New sports facilities for the east of Inverness would be welcomed – if current access issues can be resolved, an athletics group has said.
Athletics Inverness has said the creation of a high-class indoor facility would be “an absolute godsend”.
The group, set up by city-based coaches to resolve access issues to facilities, has said better arrangements than the current status quo would be required, otherwise the facility would not bring any benefit.
At present, athletes in the Highland capital are unable to access equipment such as hurdles and high jump poles unless attending dedicated coaching nights of recognised clubs.
Facilities welcome if access issues can be resolved
Charles Bannerman, one of the four coaches who formed the group, has said the lack of easy access has resulted in some travelling as far as Aberdeen in order to gain technical training ahead of competitions.
Mr Bannerman said: “Any facility would be welcome. Particularly if it is an indoor one and one that is more accessible than the current arrangements.
“We currently have a pentathlete who is training for the British Schools Pentathlon Indoor International. She has had to go to Aberdeen to get proper technical access to likes of high jump and long jump.
“In our weather, trying to do long jump and high jump outdoors at this time of year is very difficult.
“Even if the weather was suitable, unless you happen to do it on an Inverness Harriers training night, you can’t just walk in with your High Life card like you would with the gym because of the bizarre rules about giving access to equipment at the Queens Park.
“If there was something that was indoors with far better accessibility policy than what is currently available then it would be extremely welcome.”
Trying to prepare athletes for competition is ‘virtually impossible’
Mr Bannerman has said the current situation has made it “virtually impossible” for Highland based athletes to prepare properly for competition.
He says most accept that they will need to travel to compete.
However, travelling for training is an extra hindrance Mr Bannerman believes athletes could do without.
Mr Bannerman added: “Trying to prepare athletes for indoor competition in particular is virtually impossible in Inverness.
“In terms of indoors, there is absolutely nothing.
“If you want to do an indoor season in a technical event, you can’t do the technical practice. In other words, you can’t long jump, you can’t high jump and you can’t hurdle.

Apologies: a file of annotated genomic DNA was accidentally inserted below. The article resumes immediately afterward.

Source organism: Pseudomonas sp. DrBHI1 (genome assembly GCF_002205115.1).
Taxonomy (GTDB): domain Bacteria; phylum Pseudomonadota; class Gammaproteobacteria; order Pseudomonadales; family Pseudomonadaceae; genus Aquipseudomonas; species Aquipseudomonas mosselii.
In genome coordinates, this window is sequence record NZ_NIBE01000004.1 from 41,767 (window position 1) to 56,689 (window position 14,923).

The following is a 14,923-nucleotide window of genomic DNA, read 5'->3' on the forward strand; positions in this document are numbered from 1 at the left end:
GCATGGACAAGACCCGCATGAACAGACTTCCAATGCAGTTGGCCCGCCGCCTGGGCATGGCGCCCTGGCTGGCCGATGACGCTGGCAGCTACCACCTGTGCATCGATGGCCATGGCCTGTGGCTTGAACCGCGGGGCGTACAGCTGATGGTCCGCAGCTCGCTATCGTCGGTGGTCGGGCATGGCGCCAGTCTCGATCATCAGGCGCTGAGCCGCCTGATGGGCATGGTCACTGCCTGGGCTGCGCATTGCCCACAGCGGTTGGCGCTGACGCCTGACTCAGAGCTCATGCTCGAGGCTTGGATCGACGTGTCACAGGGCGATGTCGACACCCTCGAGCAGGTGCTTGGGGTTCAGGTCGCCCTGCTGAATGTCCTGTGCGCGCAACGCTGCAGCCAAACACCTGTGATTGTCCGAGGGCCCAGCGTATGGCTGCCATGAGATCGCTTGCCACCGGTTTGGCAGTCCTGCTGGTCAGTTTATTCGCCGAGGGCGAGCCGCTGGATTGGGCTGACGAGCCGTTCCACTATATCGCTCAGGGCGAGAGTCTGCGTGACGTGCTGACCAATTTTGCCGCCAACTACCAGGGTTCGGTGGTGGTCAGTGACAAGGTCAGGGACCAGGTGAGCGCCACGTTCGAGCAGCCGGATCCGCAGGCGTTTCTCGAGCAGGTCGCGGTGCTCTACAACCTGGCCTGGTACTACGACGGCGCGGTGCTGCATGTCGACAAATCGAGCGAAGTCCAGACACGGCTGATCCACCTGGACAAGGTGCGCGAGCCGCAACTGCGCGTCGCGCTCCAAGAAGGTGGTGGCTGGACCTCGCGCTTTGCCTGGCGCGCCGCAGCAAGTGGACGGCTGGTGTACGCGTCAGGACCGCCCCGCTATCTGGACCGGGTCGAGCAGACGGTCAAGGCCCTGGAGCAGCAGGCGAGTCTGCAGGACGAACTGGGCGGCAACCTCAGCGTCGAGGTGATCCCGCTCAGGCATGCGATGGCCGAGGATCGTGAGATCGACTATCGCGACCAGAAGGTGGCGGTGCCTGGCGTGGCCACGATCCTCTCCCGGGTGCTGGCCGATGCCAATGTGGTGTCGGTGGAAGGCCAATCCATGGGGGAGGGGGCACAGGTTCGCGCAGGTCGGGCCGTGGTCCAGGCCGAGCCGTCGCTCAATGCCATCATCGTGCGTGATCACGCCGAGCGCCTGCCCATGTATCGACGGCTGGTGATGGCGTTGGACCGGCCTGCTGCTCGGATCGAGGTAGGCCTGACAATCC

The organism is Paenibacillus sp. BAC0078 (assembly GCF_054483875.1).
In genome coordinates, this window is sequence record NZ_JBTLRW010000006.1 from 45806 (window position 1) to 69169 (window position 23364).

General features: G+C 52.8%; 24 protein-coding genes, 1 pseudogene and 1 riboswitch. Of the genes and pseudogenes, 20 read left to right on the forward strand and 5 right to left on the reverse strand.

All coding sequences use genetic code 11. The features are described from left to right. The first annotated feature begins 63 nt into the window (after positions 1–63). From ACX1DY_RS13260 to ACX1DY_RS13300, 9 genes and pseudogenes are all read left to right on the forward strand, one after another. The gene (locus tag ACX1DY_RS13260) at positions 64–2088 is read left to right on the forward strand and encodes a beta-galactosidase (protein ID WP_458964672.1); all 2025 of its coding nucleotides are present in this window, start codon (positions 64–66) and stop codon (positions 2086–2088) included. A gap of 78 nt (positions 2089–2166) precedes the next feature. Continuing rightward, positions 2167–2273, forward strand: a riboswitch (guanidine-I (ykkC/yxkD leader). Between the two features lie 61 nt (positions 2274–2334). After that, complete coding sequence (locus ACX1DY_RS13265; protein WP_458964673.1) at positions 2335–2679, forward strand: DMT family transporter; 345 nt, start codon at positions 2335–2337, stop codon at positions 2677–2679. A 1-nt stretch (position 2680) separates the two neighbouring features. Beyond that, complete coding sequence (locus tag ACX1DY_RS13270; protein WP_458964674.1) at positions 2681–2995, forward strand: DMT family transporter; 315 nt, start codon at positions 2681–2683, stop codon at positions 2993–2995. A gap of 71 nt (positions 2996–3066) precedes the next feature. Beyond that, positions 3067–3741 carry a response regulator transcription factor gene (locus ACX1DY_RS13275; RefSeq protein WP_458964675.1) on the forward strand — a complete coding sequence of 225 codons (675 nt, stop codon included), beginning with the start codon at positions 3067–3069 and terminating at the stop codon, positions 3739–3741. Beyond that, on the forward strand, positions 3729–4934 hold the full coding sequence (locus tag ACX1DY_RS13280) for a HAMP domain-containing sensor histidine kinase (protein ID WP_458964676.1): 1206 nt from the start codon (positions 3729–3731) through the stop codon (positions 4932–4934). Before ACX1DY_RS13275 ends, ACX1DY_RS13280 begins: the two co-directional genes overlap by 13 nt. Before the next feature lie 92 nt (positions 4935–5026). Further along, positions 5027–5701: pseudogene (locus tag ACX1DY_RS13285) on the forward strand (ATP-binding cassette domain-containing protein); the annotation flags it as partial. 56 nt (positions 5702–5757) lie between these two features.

“Even if it’s just straight running, trying to sprint outdoors when it is 2C is not a realistic option.
“Access to the existing outdoor facilities has been a bone of contention for years.
“You can go pretty much anywhere else in Scotland and you can walk straight on.
“We have had athletes go to places like Grangemouth and Aberdeen.
“You pay at the desk and walk straight on and can do the long jump and high jump there.
“You could not do that in Inverness for reasons best known to High Life Highland.”
High Life Highland exploring opportunity to allow individual athletes access to equipment
High Life Highland has said it is working with Scottish Athletics to allow access to equipment for individual athletes.
A spokesman said: “High Life Highland is committed to working with all recognised partners to enable participation in all sports.
“In respect to athletics, High Life Highland works closely with sportscotland, Scottish Athletics and our local recognised athletics clubs to ensure safe and affordable access to all of our facilities and equipment.
“We are currently in the process of working with Scottish Athletics on specific training which will enable individual athletes to use the equipment.
“Individual athletes are always welcome to make use of equipment, including hurdles, as part of one to one coached, or club sessions.”
Group would welcome invitation to shape image for Inverness east
Mr Bannerman has said if invited to contribute to consultation for new facilities, Athletics Inverness would welcome the opportunity.
He concluded: “One of the reasons Athletics Inverness is in being is to react to initiatives like this.
“If invited to provide input, Athletics Inverness would be more than happy to cooperate with that.”
He concluded: “I understand that people from outside Inverness feel that Inverness gets everything. I suspect pro-rata if you look at the population that might not be the case.
“If there was something in Inverness then it would be a magnet for people from all round.
“Not only in athletics but in sport as a whole.”